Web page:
A Dictionary for Learning Different Cultures the Fun Way

How do you stop a HICCUP?

 "How do you stop a HICCUP?"

An individual is not the sole representative of the entire culture from which he comes. This individual is merely one of the representatives from that culture. There will certainly be other examples deriving from that country. Please bear this concept in mind when reading the following. If you have friends from different countries, please make inquiries concerning the topic. And if you should happen to know or hear about other various customs from the respective countries, we would appreciate it if you could share those new views with us. We encourage you to be broadminded.

 Vietnam 1

I asked how they stop hiccups in Vietnam.

Surprise the person with hiccups, drink up water at once were what they told me. Besides these, they gave me this following tips. Why don't you give it a try?

"Have my mother bombard me with a lot of questions when I have the hiccups. I have to answer to them all. My hiccups are gone."
"Men drink water in 9 sips, while women in 7."

How about the neighboring Cambodia, Laos, and Thailand? They might have similar customs, but they might not.
Vietnam, herself, cover a vast area. Please bear in mind that the above custom is not carried on everywhere in that country. This is not an academic research, but aimed merely to have fun with people from all over the world. The mission is accomplished if it puts a smile on your face to find out that they "have their mother bombard them with a lot of questions" or if you become amused with the wisdom of old Vietnamese people.

Some of the examples that will be depicted here may reflect highly personal views and characters, but I shall introduce them anyway. Therefore, another individual from the same country may likely say, "Wait a minute. Really?" There is nothing strange about that, and I would like to welcome such candid opinions even more so, in order to prevent this Multi-Cultural-Pedia from becoming somewhat stereotyped.

Cambodia 1

So, I asked a Cambodian.
"How do you stop a hiccup in Cambodia?"

"If the hiccuping person happens to be a grown-up, you surprise him. But we have more fun with kids," a woman from Cambodia replied laughingly. "We say to this poor kid, 'Did you steal something?'" The desperate child will try hard denying it, but nobody gives him a chance and they question him continuously. He may start crying devastated, but the persistent hiccups will be by then all gone.

Trying desperately to give answers to the allegations may have the same effect as stopping one's breath. They rattle off questions after questions both in Vietnam and in Cambodia.

And surprisingly, I have found out from a Mongolian person that they allege a hiccuping person committed stealing there as well.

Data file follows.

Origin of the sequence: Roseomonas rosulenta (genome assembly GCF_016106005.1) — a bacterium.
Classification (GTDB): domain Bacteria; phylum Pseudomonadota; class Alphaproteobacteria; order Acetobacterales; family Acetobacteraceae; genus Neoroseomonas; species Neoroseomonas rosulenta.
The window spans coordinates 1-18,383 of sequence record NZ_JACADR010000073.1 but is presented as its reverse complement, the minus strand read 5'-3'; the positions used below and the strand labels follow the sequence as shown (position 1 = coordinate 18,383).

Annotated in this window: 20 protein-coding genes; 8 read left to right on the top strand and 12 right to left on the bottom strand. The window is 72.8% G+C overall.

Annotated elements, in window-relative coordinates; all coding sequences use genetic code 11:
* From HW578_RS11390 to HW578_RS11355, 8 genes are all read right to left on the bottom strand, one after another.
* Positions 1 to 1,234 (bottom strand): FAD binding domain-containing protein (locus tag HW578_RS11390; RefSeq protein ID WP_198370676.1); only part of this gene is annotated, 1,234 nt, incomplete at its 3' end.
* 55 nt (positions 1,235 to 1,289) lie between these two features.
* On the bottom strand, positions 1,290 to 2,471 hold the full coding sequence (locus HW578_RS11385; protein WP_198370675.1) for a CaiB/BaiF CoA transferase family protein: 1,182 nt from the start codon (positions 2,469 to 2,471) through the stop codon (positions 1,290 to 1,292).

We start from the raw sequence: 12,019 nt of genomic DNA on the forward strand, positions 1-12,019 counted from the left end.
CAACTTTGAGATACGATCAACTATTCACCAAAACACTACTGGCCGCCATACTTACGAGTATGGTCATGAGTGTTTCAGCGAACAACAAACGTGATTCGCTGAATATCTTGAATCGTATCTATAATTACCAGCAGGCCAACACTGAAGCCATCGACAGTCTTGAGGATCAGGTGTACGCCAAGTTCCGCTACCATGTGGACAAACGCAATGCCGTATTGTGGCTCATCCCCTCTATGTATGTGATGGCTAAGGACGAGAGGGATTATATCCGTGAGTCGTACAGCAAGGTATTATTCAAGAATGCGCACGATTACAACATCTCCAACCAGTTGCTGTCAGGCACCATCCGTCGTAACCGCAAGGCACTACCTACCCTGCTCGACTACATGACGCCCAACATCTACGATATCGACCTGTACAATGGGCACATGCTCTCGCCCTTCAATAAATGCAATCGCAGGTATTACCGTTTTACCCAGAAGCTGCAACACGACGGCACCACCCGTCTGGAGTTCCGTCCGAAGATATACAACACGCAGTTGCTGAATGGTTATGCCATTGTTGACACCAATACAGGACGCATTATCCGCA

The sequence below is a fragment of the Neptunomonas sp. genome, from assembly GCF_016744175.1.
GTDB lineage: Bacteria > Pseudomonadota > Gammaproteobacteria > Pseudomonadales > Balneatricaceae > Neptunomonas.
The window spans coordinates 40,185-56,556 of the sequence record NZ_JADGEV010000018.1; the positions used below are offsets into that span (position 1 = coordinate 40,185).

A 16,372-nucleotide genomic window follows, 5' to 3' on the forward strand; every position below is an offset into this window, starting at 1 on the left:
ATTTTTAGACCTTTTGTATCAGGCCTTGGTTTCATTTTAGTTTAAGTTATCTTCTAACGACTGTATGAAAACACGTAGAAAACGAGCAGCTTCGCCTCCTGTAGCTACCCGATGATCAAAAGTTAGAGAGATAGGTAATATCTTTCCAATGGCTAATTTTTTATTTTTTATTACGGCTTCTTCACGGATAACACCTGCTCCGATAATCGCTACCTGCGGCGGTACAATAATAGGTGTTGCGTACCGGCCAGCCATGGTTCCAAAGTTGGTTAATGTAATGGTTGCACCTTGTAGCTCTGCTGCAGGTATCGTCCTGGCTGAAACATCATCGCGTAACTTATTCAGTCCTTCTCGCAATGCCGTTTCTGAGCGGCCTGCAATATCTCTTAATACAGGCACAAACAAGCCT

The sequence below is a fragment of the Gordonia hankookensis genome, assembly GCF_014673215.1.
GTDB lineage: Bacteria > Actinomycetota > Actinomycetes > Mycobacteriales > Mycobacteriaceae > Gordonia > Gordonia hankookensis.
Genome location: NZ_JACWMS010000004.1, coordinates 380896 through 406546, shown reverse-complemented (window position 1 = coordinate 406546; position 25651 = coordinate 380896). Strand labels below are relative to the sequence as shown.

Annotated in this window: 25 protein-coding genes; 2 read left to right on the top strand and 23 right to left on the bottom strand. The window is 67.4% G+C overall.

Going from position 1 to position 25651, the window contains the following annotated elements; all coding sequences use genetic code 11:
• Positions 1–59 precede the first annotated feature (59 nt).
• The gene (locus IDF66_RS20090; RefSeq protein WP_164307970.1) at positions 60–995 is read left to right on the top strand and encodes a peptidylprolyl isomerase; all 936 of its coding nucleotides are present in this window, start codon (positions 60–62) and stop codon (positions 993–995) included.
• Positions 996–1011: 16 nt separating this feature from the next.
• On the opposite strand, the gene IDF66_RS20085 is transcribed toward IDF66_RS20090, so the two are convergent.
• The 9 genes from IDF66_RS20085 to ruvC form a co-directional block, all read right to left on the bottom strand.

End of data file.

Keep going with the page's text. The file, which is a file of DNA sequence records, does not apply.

The story by the Cambodian woman continues.
"We put a small piece of straw atop a hiccuping baby's head."
Frankly, I cannot figure out the significance in this, but probably any baby will become so surprised that perhaps the hiccups stop.
The above episode has common features with a Mexican custom. In either case, the customs indicate the grown-ups' concern for the babies' well-being and makes you want to smile.

No matter how apart we are and seem to carry out completely different lifestyles, our spirits and lives may have bonding deep inside.

I spoke to my students from various countries at a cafe in Omote-Sando.
These people are not representing their whole culture. They represent a portion of each respective culture. There certainly must exist other various customs. If you can candidly share with us those other various options, it will immensely help us from overlooking such diversities and prevent us from stereotyping and generalizing various nationalities.

Israel 1

I asked an Israeli student at the cafe how he would stop a hiccup.

"I put two spoonfuls of sugar in a glass of water and chug it up."
"Oh, really?" in various languages flew back and forth. Why put sugar?

"Another way is to stop breathing for a minute or two."
"That will kill me if I stop my breath for 2 minutes." "No, it won't." "Yes, it will."

"Or, burp."
"Oh, come on. I don't believe it."

Korea 1

 I asked a Korean.

"You either surprise the hiccuping person, the hiccuping person drinks up the water without taking a breath, or stop breathing as long as you can."

Mexico 1

"If it is a hiccuping baby, we paste something red in between the baby's eyebrows."
"Like what?"
"Red thread, red tape, red button, and etc."

A button! Perhaps it can surprise a baby. How clever!

United States 1

"You drink from the rim of the glass that is not closer to your mouth but farther away."
"Like this? You drink while bowing? Are you sure? Somebody from the U.S. could protest you…"
"Seriously, we do!"

Well, it may do you good.

France 1

"We swallow our saliva over and over."
"We drink water with sugar."

Mongolia 1

I asked a Mongolian person how he would stop hiccuping.

They surprise the person, or have the person drink hot water. And they also pat on the person hiccuping. This should surely surprise him.